- Cash reserves vary based on the strength of the rest of your application. From zero to a year’s worth of payments could be required. These payments are the total of your principle, interest and taxes. Since you won’t need the PMI, that isn’t included.
- Rather than a full debt-to-income ratio comparison, your student loans will be compared to your income. Usually, a loan payment to your income ratio should be 38% or less. Sometimes it can be as much as 50%.
What About PMI?
Private mortgage insurance is the extra amount that a borrower pays every month to protect the lender from you defaulting.
- Even with zero to less than 20% as a down payment, you won’t need to pay private mortgage insurance.
- That PMI payment can be as much as 1.5% annually on the face value of your loan (divided up and paid monthly).
- It can easily amount to several hundred dollars a month that you are not required to pay.
Can doctors get other kinds of home loans?
Absolutely. Each situation is unique. Here at Good to Go Mortgage we will assess your situation with you and present you with the options available to you. It is always your choice which type of financing you decide to use.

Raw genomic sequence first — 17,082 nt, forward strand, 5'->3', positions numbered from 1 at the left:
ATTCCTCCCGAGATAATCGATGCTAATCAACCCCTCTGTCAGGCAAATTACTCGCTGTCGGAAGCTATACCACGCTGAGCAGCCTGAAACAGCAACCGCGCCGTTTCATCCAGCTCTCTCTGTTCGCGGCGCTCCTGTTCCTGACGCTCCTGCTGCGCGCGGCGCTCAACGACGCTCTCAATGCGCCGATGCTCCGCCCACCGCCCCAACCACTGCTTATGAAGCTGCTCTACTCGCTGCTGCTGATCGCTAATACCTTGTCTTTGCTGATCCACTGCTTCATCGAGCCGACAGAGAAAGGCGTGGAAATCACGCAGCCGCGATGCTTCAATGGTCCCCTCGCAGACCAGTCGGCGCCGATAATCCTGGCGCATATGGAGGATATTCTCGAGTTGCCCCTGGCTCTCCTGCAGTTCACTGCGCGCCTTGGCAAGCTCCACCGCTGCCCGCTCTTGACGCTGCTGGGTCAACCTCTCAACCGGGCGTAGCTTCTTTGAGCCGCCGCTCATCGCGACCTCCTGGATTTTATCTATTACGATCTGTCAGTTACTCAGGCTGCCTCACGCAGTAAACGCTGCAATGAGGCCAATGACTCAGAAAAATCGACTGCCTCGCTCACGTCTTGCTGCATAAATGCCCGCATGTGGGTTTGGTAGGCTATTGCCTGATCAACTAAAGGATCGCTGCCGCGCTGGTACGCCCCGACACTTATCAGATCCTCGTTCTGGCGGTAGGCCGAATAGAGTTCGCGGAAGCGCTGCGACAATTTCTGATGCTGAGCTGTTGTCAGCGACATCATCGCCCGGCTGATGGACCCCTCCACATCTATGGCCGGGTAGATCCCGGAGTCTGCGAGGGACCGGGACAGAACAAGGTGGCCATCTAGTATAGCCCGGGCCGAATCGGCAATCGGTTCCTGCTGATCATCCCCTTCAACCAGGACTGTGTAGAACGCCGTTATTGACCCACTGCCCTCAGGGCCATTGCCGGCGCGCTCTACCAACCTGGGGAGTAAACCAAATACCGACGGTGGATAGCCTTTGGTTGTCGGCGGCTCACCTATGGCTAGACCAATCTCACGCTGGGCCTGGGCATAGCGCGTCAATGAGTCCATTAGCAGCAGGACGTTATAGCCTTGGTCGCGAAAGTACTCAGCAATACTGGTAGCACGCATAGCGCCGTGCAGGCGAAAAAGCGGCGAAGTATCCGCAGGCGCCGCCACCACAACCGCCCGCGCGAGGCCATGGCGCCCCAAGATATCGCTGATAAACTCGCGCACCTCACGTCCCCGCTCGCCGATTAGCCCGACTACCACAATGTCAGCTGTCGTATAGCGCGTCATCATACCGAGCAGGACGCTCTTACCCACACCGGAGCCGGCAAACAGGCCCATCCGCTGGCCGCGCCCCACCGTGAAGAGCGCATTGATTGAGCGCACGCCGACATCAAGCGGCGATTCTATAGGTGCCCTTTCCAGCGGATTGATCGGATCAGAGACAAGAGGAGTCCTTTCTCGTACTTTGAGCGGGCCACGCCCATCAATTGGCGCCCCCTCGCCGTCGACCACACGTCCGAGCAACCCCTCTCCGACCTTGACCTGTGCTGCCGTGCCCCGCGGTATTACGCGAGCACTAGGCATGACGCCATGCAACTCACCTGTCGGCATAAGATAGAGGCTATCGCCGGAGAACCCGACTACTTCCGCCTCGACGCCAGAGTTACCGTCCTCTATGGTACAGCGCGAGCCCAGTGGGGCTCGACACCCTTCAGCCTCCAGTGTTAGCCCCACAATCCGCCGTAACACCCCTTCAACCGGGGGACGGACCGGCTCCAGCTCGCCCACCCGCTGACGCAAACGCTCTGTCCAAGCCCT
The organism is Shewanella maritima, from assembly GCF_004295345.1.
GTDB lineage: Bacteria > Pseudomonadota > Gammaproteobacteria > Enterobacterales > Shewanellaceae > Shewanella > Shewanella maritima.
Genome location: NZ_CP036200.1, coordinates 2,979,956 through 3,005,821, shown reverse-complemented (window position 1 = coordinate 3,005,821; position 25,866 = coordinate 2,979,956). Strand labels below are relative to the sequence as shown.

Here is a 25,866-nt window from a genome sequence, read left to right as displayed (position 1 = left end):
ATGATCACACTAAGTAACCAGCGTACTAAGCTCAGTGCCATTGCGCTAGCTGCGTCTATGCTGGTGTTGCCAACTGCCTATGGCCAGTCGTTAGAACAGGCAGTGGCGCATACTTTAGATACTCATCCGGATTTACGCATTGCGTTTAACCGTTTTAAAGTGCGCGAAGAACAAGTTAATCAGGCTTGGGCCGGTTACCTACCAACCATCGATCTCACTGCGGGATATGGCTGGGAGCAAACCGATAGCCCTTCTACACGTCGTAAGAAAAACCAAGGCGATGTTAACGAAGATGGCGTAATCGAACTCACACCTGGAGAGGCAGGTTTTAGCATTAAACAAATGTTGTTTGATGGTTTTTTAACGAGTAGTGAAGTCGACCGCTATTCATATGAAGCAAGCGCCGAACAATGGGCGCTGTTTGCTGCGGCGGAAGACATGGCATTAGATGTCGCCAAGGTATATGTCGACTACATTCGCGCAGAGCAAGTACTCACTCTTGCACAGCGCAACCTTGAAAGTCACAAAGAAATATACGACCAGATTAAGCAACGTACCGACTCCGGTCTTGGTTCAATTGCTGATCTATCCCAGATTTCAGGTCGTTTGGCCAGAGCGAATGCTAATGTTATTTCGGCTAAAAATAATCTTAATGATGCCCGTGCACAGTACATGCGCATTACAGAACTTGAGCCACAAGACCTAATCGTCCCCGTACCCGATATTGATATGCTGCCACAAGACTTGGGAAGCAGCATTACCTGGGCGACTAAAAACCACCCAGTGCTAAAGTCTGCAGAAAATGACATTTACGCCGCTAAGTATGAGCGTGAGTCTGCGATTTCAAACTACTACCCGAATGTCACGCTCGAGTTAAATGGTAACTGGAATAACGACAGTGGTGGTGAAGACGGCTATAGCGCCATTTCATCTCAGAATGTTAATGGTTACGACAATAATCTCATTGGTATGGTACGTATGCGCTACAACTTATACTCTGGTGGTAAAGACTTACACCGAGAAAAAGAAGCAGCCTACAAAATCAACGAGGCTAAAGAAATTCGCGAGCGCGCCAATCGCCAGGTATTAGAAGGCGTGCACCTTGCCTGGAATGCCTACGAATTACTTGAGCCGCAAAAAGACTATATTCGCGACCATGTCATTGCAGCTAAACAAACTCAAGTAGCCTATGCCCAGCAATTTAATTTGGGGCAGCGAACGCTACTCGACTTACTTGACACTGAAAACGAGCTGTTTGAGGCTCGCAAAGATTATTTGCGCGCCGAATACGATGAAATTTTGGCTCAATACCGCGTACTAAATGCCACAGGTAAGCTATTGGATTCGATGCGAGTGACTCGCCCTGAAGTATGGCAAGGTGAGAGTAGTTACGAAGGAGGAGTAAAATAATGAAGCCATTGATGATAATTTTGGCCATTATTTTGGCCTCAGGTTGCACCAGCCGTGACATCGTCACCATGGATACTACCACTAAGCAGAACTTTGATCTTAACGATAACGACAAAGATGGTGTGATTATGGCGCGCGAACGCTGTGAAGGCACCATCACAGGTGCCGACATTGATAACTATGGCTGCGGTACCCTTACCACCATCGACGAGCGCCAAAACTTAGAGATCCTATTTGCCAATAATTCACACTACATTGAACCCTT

If you have a 20% down payment, this is frequently the best idea. Conventional mortgages offer several options, like 30 yr fixed rates, 15 yr fixed rates and ARMs. Often the fees are the lowest and so are the interest rates. You will have to provide proof of income, not just an employment contract.
Many physicians who qualify for doctor home loans prefer to go that way because they want to keep their cash available for investments and to pay down their student loan debt.
You might not have seen anything from these types of mortgages in the last 10 years or so, but they are making a come back. Basically, you get 2 (or 3) different mortgages that add up to the total you need. Each one has a little higher interest rate. You still avoid the PMI, like with doctor home loans.
Conventional Mortgage but with less than a 20% down payment